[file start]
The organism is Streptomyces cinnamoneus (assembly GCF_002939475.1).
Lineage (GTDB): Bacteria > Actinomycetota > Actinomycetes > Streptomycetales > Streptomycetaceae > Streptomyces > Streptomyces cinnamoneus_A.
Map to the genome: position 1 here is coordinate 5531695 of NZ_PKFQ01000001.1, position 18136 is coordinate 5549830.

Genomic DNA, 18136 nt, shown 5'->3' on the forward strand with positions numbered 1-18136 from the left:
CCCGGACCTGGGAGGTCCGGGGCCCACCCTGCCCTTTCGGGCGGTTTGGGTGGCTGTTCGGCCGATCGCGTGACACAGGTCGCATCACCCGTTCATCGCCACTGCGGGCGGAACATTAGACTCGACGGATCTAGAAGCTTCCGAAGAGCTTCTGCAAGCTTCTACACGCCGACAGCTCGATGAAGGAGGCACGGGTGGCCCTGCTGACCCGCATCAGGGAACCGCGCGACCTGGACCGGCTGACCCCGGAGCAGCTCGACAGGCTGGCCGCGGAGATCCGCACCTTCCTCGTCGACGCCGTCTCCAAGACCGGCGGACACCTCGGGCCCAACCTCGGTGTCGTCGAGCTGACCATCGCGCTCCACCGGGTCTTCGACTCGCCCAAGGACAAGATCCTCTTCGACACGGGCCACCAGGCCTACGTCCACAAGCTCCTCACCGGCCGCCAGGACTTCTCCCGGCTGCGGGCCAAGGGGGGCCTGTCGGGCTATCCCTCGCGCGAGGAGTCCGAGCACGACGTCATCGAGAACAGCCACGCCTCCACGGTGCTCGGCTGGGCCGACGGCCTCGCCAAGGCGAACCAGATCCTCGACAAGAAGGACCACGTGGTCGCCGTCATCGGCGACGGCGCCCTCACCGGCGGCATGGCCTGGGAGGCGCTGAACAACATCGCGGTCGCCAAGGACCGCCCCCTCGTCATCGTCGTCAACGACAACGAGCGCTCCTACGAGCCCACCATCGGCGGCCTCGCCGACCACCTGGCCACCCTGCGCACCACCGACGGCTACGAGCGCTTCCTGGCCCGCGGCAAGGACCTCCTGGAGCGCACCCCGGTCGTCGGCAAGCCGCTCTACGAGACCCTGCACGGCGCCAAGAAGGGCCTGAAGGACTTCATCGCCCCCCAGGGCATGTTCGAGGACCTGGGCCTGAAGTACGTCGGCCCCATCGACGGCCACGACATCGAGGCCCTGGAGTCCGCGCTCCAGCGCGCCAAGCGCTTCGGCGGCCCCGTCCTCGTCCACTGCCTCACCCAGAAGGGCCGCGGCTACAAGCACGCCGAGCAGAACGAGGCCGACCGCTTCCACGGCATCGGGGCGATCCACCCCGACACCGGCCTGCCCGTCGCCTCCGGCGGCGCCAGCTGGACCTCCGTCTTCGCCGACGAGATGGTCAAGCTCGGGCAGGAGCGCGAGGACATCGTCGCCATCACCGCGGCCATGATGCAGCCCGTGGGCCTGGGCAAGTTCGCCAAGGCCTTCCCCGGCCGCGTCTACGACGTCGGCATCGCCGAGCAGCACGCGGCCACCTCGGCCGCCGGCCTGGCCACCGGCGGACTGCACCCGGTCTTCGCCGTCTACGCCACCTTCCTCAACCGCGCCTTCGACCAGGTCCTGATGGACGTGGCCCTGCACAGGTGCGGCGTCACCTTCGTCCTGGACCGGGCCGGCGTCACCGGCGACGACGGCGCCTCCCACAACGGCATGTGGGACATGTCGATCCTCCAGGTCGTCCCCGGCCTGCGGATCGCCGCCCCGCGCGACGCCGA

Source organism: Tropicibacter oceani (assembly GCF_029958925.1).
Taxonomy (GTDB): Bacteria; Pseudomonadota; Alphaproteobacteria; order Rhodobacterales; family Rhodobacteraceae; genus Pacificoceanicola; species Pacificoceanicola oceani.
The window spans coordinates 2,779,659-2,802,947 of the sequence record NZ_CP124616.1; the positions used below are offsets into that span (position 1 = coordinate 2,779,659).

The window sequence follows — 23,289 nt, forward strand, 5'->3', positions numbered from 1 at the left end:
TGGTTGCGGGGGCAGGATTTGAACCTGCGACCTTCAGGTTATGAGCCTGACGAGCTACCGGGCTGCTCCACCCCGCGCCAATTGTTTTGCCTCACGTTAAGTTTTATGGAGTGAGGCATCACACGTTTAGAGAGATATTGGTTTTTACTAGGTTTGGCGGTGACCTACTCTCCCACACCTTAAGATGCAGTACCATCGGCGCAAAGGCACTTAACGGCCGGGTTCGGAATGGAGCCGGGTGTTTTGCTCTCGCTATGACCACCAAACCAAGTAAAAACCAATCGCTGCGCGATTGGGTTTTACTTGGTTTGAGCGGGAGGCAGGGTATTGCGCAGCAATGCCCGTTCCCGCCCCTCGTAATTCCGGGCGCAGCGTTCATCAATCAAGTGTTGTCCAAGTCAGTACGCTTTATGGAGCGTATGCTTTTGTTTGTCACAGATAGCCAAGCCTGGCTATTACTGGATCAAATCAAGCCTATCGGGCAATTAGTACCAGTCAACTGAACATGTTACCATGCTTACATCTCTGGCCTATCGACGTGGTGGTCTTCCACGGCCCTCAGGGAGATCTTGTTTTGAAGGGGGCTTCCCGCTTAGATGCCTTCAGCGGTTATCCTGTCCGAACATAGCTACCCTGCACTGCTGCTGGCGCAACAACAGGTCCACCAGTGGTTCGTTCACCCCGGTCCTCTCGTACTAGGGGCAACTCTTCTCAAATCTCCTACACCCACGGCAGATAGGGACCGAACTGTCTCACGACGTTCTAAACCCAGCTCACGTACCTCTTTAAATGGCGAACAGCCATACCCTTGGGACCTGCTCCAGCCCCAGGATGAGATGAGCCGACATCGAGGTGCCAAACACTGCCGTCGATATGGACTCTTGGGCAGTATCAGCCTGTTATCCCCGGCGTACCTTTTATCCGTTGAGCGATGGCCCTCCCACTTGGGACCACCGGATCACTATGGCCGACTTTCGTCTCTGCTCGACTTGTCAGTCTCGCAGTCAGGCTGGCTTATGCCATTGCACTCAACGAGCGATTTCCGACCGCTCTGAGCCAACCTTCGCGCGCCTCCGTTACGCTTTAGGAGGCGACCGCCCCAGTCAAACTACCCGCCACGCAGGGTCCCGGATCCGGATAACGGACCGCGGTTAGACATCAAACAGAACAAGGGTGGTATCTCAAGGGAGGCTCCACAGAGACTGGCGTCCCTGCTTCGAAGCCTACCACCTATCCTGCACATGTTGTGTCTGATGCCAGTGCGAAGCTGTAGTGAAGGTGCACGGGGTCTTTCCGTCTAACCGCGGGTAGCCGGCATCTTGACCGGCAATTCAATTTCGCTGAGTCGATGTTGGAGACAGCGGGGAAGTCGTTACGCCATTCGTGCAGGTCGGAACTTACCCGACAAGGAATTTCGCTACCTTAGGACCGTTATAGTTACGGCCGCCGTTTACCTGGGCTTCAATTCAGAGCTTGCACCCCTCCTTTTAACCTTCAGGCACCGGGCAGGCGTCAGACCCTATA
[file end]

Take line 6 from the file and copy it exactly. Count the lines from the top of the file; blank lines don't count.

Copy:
Source organism: Tropicibacter oceani (assembly GCF_029958925.1).